12. Um. I would get in trouble at your house daily. :leaving: I guess I'm a member of Walking-While-Reading Anonymous. (But I don't really want to quit . . .) :huh:
  13. In the realm of "ones SWB said were great but drove you batty," I respectfully request that Writing Strands be removed. I bought and sold various volumes three separate times, a couple of years apart each, and one year sat myself down in my used homeschool bookstore and looked through every. volume. trying to see how many lessons I would actually use. When I went through the whole series and found I would only want to teach 2-3 lessons per book, I gave up for good. Inclusion of this series has always been a puzzler for me. In the early years, I know that separate writing curricula were an elusive species, and I remember that Norton didn't allow you to put R&S in the first edition. However, Writing Strands does not at all mesh with the overall strategy for writing that you have so articulately written about (and that framework has been of way more value to me than any curricula could have been). Writing Strands focuses so much on creative writing, which you so (rightly, I think) discuss as something either your student will like or not, not something required to be taught formally, like expository writing needs to be. I had always HATED creative writing, and I had one child that hated it even more than I did. And my other child would do it on her own and the Writing Strands exercises were fun but provided very little to no expository writing instruction. So, I have never understood how Writing Strands fit in with the overall philosophy of the WTM, and after repeated tries, it was a complete no-go in my homeschool. I used Classical Writing for a while, and the Lost Tools of Writing fit a niche for a while (the absolute best on teaching the canon of invention, IMHO), but over the long haul, it was your framework for writing instruction in the various versions of WTM (I own all three) that was the most successful for us. Almost everything else you have ever recommended has been good fits for us, but Writing Strands was the only sour note. In other news, I now have a graduating senior and a rising junior who hit their writing milestones just when you said they would, even though I was nervous sometimes because your framework seemed so "non-standard." But it works terrifically, and I am tremendously grateful. Thank you for all you have contributed to the homeschooling community!
  14. I don't have time to read the other replies, but here's my knee-jerk response: Less of a internet cafe vibe and more of a study/quiet vibe. At least have a quiet room (a quiet 'area' still has lots of noise bleed in). Maybe a glass wall room for safety's sake. Don't get rid of more and more and more books to install more and more and more computers! Keep a balance. Don't get rid of classic children's literature. Limit graphic novels and teen faddish literature. Again, a balance. Yes, circulation numbers are important, but Newbery winners and the typically agreed upon children's classics should have a place on the shelf so new generations can discover them.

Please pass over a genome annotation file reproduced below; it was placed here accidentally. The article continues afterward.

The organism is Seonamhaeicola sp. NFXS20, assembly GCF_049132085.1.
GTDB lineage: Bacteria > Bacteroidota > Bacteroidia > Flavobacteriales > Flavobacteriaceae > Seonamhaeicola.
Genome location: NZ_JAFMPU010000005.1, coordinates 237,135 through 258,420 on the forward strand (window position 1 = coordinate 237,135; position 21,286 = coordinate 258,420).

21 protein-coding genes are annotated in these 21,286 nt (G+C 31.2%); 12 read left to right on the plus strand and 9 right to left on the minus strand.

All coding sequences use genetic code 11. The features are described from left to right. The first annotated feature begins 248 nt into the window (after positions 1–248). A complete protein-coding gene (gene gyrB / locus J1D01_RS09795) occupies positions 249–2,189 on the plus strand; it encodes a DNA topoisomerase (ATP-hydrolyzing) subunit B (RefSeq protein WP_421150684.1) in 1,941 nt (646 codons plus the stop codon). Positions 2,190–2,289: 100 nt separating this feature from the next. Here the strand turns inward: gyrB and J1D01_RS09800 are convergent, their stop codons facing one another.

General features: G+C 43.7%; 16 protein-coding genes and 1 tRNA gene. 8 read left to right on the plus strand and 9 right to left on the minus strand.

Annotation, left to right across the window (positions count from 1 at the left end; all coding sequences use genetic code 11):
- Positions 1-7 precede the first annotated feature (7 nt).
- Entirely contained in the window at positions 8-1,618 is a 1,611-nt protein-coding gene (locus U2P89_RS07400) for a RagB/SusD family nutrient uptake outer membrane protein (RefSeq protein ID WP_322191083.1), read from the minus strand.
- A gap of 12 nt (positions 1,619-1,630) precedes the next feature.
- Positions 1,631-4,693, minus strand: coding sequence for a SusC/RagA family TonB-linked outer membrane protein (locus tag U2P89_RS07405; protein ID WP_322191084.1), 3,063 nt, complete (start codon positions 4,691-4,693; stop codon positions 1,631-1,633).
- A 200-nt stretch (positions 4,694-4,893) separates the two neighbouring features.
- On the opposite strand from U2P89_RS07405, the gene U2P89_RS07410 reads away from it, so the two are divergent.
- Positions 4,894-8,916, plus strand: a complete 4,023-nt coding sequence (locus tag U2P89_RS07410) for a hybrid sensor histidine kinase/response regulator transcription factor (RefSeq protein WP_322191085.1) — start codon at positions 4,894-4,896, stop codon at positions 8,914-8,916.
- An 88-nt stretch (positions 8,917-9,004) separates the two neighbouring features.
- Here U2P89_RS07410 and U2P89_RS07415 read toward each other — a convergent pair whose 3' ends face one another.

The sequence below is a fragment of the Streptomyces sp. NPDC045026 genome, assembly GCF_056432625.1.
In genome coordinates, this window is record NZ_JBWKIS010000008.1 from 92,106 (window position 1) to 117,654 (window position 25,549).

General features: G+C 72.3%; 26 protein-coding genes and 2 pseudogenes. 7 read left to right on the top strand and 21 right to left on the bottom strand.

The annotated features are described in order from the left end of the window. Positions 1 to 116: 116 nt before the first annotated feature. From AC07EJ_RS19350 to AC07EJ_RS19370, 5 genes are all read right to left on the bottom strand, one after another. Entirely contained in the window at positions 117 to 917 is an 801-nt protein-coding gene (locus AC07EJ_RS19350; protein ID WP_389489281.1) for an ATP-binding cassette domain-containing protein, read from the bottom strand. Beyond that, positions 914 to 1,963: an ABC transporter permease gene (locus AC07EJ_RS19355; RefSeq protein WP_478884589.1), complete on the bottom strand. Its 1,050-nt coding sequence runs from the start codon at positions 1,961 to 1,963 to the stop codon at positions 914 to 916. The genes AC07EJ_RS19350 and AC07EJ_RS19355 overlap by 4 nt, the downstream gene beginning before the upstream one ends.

15. I used Biblioplan for eight years--grammar and logic stages. I started using it when they first began and were sharing a table with SWB at the Virginia state convention. I'm not familiar with their more recent iterations, but I loved it.
  16. When you download the app and create an account, you enter payment information. So it just charges that every time you book a ride (also through the app). Our driver, after accepting the ride request, phoned me and had us describe ourselves. When you request the ride, and a driver accepts, it tells you what kind of car the driver has and a picture of the driver. So when he pulled up we knew it was the right person.
  17. I just used Uber for the first time on a trip a week ago, on my husband's recommendation. It was terrific, 1/3rd of the typical taxi fare, and I paid online (no cash involved). Satisfied customer, here, although my data sample is small ; ). My husband has used them several times on travel and recommends them highly.
  18. Introvert tips: Find the library. It's usually quiet. Also, in the morning, early afternoon, try bars for a little solitude. There's usually a gazillion bars and they are either closed or very quiet at that time of day (if they have the TV off, sigh). Look for classes that are smaller and quieter--one of our favorites was towel-folding into animal shapes. Don't plan to spend much time in the room--it's just a sleeping space, not a haven. Find quiet nooks and crannies in the ship for that. For your husband, agree on # of drinks per day, so you can anticipate what the cost will be. And usually when you dock somewhere, there is at least shopping within walking distance of the ship. Looking around and people-watching can take the place of excursions.